we can see that the Hubs were reporting a higher percentage of schools and colleges meeting already every Benchmark than the national average (apart from one – Benchmark 3) before the Hub scheme had even begun. The CEC is right to say in it’s press releases that by March 2019, Hub schools and colleges were

outperforming the national average on every single one of the eight Gatsby Benchmarks of good careers guidance

but what they don’t include is that this was the case for all but one of the Benchmarks before the Hubs had even started work.

This is concerning for the questions it raises on the reliability of the Hub awarding process, Compass as a self evaluation tool but should also prompt queries for the CEC over the pace of progress of those institutions involved in Hubs. Is it easier to roll the CEIAG snowball down the far slope once it’s already closer to the summit?

2. The more you know, the more you doubt

At the recent National Careers Leader Conference in Derby I was fortunate to attend some brilliant sessions including this from Dr Jill Hanson who is undertaking the Gatsby Pilot evaluation for ICEGs. I posted about the interim report back in March 2019 and it was great to hear about the positives the Pilot resulted in. After 2 years of the pilot young people at pilot schools and colleges were more likely to recall participating in CEIAG provision

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and the 2018 cohorts reported much higher scores on a career readiness index

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with clear correlation for higher readiness scores for those in providers who had fully achieved more Benchmarks.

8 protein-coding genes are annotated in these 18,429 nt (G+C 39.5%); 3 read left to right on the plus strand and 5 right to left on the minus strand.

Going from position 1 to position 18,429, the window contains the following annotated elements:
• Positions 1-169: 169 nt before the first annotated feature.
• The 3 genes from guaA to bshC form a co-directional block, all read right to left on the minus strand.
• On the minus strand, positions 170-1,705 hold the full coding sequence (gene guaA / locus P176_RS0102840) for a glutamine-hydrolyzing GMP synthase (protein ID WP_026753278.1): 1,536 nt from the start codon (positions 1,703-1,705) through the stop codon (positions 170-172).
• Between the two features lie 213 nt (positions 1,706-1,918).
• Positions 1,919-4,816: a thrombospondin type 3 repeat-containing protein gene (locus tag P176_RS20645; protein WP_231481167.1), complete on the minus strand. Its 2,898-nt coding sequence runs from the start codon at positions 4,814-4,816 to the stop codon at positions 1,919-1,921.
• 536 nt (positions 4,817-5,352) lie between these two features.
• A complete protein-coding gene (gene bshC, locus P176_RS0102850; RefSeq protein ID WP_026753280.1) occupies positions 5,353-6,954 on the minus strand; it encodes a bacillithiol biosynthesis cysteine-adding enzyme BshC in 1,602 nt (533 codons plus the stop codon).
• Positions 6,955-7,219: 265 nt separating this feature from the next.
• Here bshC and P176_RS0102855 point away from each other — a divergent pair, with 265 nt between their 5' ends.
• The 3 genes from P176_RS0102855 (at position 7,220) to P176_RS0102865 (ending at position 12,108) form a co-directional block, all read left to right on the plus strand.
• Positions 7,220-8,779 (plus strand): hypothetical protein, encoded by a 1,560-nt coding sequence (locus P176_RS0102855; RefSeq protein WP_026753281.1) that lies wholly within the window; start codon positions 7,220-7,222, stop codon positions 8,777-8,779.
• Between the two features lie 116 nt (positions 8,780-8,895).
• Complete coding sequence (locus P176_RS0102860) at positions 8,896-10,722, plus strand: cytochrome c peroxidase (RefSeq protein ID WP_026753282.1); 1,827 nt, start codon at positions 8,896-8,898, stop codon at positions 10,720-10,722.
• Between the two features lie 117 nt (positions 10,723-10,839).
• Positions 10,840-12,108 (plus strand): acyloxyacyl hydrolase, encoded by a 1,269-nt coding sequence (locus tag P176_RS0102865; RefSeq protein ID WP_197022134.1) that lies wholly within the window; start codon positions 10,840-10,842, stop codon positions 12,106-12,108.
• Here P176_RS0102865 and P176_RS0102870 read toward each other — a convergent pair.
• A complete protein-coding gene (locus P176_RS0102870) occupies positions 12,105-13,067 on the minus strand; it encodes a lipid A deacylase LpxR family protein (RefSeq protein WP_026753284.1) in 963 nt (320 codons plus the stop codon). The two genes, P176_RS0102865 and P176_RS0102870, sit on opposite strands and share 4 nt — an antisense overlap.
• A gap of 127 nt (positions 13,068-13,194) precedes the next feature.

A pause for concern though comes in responses from the same students who completed the career readiness index in both 2016 & 2018. These show significant drops in pupil confidence in career management and planning and information and help seeking skills but not work readiness skills.

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As Tom Staunton notes in Dr Hanson’s slides, there could be a number of overlapping explanations for this. In the room, the practitioners present concluded that this might be a case of young people being introduced to a wider variety of routes that had pushed them beyond their comfort zone and in doing so reduced confidence and certainty in the routes they had previously been aware of (if any). If suddenly the world seems larger, your place in it will seem smaller. This is a theme which has been described in previous CEC research “Moments of Choice” and it will be interesting to see if a) this trend in the data continues and b) what steps the providers involved should take to address the issue (if any). Potential remedying work through personal guidance offering more support to those students reporting a lower level of confidence in those areas or more “nudge” based interventions aimed at groups? Or nothing at all?

Going forward

Up-scaling a model such as the Gatsby Benchmarks comes with pitfalls to avoid, particularly the temptation for providers to over-rate their progress or look for tick box filling solutions that don’t translate into substantive outcomes for learners. As Sam Freedman notes here

about a different education policy proposal, compliance isn’t always the full recipe and the intangible’s that can help make a good school CEIAG program (parental relationships, drive of the practitioner, heck, even office placement in the school) are difficult to measure. The forthcoming Compass Plus has the potential to address some of those issues as it more closely ties provision to self-evaluation.

Regarding the negative effects on student confidence in their future planning skills, the results of the Careers Registration Learning Gain project in Higher Education are a useful longitudinal comparative. Using a similar method (asking students to complete a career readiness set of questions year on year), these show that more mature learners can move towards higher rated career ready states. By the final year of a degree an increase of 18.28% of students reported themselves to be in the Compete category (see NICEC Journal April 2019). Could it be that the less confident younger students Dr Hanson found are a perfectly natural, even desirable outcome of Gatsby compliant CEIAG provision and that confidence in career planning only comes with greater maturity? Should CEIAG practitioners in schools revel in the fact that their students are less confident about their route but more aware of the diversity of options? These are fascinating questions that we have the potential to find answers to as the Gatsby Benchmarks standarise provision across the country.